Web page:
What to Know About the New Federal Regulations for Energy Efficiency

The Department of Energy (DOE) frequently enacts rules aimed at reducing energy consumption and pollution in the United States. With the latest 2023 HVAC regulatory changes now in effect, you may wonder if the changes impact new air conditioners, energy efficiency and the need to replace your current AC system. Here are the answers to some frequently asked questions on this topic.

Why Did the DOE Make HVAC Regulatory Changes?

The new regulations, which took effect on January1, 2023, cover new air conditioners and heat pumps. These updates aim to standardize and optimize energy efficiency, generate more environmentally friendly options and establish new standards for refrigerants and testing methods.

How Is Heating and Cooling Efficiency Measured?

All air conditioners and heat pumps receive a seasonal energy efficiency ratio (SEER) specifying the level of cooling output over a normal cooling season (in British thermal units or BTUs) divided by the power consumed (in watt-hours). The higher the SEER rating, the more energy efficient the unit is, as it can remove the same level of heat using less energy. This rating process has been an industry standard since the 1970s, empowering consumers to easily analyze different AC units and choose ones that meet their energy efficiency desires.

Some air conditioners also earn an energy efficiency ratio (EER) calculated by dividing the cooling output (BTUs per hour) by the electrical power input (in watts) at a single point in time. Unlike SEER, EER does not factor in seasonal changes and instead measures the unit’s efficiency during peak performance. EER is used for identifying an air conditioner’s performance during the hottest days of the year.

Heat pump heating efficiency is judged utilizing the heating seasonal performance factor (HSPF). This ratio figures the total heating required during the heating season (in BTUs) divided by the total watt-hours of electricity consumed. Similar to SEER and EER, a higher HSPF rating signifies greater energy efficiency. HSPF has been a traditional heating efficiency calculation since the late 1980s.

How Are SEER2, EER2 and HSPF2 Different?

SEER2, EER2 and HSPF2 are the most recent ways to assess air conditioner and heat pump efficiency. These brand-new standards give homeowners a more reliable understanding of their energy use when they install a particular AC unit or heat pump.

SEER2-compliant units also use updated refrigerants with reduced global warming potential (GWP) and ozone depletion potential (ODP) compared to refrigerants used in the past. Outdated R-22 (Freon) and R-410A (Puron) will be recovered and sold for repairing older units, but they won’t be allowed in new cooling systems.

What Are the New 2023 Federal Regulations for Energy Efficiency?

The changes in HVAC system testing specifications mean SEER2, EER2 and HSPF2 are more precise. They include testing equipment under more practical field conditions, accounting for ductwork and static pressure, which SEER, EER and HSPF ratings don’t take into consideration.

The new AC and heat pump energy efficiency requirements for 2023:

  • Air conditioners installed in the North: 13.4 SEER2 (14 SEER)
  • Air conditioners installed in the South: 14.3 SEER2 (15 SEER)
  • Air conditioners installed in the Southwest: 14.3 SEER2 (15 SEER) & 11.7 EER2 (12.2 EER)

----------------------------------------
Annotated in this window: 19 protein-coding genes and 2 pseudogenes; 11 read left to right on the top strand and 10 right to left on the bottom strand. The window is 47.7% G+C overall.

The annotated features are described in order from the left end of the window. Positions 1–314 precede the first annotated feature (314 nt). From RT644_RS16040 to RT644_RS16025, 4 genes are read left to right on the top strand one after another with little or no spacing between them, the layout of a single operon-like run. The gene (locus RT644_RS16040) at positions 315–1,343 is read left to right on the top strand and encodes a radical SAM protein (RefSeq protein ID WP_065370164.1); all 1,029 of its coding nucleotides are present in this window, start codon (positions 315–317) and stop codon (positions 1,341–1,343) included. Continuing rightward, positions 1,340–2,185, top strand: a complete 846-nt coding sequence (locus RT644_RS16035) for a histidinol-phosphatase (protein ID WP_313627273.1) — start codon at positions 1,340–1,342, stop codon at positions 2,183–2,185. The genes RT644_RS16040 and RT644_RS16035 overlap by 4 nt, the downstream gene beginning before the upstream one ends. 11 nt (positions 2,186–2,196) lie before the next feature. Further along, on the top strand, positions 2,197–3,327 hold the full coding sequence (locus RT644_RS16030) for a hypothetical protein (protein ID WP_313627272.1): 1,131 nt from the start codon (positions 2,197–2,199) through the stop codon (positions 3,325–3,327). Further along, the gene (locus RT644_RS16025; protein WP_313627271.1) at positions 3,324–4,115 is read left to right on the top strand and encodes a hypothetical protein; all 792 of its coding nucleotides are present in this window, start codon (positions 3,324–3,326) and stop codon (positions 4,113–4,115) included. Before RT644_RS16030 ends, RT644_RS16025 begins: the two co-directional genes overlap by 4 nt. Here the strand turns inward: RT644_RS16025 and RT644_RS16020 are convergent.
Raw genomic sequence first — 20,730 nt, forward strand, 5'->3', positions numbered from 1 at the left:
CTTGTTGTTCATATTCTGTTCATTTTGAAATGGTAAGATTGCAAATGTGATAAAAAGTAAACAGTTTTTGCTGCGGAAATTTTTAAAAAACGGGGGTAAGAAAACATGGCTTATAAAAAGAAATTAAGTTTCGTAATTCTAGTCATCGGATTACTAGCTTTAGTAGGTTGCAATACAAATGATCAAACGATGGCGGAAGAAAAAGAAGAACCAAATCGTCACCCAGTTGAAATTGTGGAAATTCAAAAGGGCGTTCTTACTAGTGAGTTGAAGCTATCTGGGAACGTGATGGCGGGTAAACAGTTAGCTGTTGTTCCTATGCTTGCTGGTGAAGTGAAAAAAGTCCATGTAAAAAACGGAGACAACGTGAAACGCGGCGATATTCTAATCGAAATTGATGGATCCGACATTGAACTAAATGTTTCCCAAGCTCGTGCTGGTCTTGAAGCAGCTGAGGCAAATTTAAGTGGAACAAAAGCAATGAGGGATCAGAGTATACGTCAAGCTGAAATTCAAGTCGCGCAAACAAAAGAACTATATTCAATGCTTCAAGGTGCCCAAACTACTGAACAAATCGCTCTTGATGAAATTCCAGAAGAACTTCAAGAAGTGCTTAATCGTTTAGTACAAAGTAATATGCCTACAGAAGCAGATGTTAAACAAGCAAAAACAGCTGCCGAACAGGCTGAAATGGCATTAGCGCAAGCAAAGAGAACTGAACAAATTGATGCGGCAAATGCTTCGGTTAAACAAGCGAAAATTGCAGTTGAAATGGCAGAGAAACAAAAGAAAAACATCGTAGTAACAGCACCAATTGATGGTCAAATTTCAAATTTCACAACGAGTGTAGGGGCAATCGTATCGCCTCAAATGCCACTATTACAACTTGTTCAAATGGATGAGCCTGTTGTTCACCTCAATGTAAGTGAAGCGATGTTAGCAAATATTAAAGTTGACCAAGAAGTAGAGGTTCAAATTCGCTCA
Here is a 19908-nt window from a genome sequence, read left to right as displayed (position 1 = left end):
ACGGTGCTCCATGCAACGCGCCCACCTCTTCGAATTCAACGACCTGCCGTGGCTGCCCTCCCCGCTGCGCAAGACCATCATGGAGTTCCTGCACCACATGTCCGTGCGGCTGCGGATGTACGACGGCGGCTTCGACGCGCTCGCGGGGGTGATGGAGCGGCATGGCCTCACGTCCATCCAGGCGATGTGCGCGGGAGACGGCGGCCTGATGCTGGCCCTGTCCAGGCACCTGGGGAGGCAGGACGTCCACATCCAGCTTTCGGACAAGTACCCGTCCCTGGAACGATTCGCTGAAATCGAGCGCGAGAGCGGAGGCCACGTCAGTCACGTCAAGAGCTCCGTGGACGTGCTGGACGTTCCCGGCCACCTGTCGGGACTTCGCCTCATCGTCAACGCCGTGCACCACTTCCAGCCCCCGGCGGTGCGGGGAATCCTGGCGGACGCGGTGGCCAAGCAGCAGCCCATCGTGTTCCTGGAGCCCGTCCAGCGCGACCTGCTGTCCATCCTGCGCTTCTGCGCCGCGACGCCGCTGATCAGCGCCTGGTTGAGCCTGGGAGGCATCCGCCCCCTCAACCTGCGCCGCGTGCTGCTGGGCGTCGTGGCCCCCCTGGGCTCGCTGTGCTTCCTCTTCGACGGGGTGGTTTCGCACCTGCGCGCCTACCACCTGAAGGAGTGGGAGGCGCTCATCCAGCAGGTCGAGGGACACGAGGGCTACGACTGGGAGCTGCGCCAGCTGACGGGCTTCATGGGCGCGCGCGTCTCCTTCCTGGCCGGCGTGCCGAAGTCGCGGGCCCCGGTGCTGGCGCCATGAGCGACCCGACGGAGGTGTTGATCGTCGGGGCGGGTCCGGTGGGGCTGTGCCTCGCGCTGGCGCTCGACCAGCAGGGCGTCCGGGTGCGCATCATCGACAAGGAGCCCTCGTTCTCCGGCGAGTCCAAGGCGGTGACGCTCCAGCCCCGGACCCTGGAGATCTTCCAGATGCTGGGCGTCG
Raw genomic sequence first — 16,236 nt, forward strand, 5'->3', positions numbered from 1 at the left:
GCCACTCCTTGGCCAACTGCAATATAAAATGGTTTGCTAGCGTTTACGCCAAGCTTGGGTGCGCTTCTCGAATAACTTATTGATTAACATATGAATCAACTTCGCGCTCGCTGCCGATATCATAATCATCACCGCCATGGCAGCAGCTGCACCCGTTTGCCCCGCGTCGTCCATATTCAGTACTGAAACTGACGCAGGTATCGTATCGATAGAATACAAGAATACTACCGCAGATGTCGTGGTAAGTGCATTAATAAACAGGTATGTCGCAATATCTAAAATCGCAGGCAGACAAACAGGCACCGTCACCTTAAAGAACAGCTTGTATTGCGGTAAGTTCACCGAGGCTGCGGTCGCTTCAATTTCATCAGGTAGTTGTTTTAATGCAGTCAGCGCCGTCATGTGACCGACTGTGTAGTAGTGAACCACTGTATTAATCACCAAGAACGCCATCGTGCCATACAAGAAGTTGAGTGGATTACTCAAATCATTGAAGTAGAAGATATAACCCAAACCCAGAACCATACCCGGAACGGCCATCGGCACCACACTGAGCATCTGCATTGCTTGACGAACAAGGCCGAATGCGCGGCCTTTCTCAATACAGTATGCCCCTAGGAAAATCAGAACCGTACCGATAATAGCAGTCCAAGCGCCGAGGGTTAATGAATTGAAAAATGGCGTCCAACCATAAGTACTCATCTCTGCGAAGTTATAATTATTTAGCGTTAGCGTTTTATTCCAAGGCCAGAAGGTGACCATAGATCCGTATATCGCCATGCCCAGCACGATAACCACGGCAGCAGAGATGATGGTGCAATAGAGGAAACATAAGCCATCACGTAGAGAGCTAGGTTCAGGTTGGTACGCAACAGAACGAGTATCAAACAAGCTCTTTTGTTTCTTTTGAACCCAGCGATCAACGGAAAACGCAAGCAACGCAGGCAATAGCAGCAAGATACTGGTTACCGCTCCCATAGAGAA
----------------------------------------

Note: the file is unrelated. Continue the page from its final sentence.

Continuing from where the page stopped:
• Heat pumps installed nationwide: 14.3 SEER2 (15 SEER) & 7.5 HSPF2 (8.8 HSPF)

How Do I Find My Current HVAC Efficiency Rating?

The first place to check out is the yellow EnergyGuide label on the side of your air conditioner or heat pump. You can also search for your system’s make and model on the DOE’s Energy Compliance Certification Database.

Units installed earlier than 2023 will list a SEER rating. Those manufactured in 2022 or before but installed after January 1, 2023, will also have a SEER rating. All models produced and installed in 2023 or later will have a SEER2 rating.

Notice that air conditioners made before 2023 can only be installed in the Northern U.S. In the South, SEER2-compliant models are required from January 1 onward. If an installer violates these regulations and the DOE disciplines them, they must replace the non-compliant AC unit free of charge to the homeowner.

Do I Need to Replace My Existing HVAC System?

No, the switch to SEER2, EER2 and HSPF2 only impacts newly manufactured and installed HVAC units. There isn’t any legal need to replace your current air conditioner. But, if you’re wanting to upgrade, meeting the 2023 HVAC regulatory changes will save you money on energy bills and provide you with more advanced features, including smart thermostats and zoning.

Partner with Service Experts Heating, Air Conditioning & Plumbing For HVAC Service in the U.S.

No matter if you conclude now is the time to replace your home’s AC system, or you want to keep your current air conditioner in top shape and going strong, Service Experts Heating, Air Conditioning & Plumbing can help. We’re well-versed in the 2023 HVAC regulatory changes and testing requirements, so we can help you select and install a compliant air conditioning or heat pump. We also perform reliable air conditioning maintenance and repairs if you’re not looking to replace your system.

When you choose Service Experts Heating, Air Conditioning & Plumbing, you’re partnering with a cooling and heating company that understands your needs. We are devoted to your comfort, environmental sustainability and complete satisfaction.

Ready to switch to a SEER2-compliant AC? Still have questions? Call Service Experts Heating, Air Conditioning & Plumbing at 866-397-3787 today, and we’ll help you every single step of the way!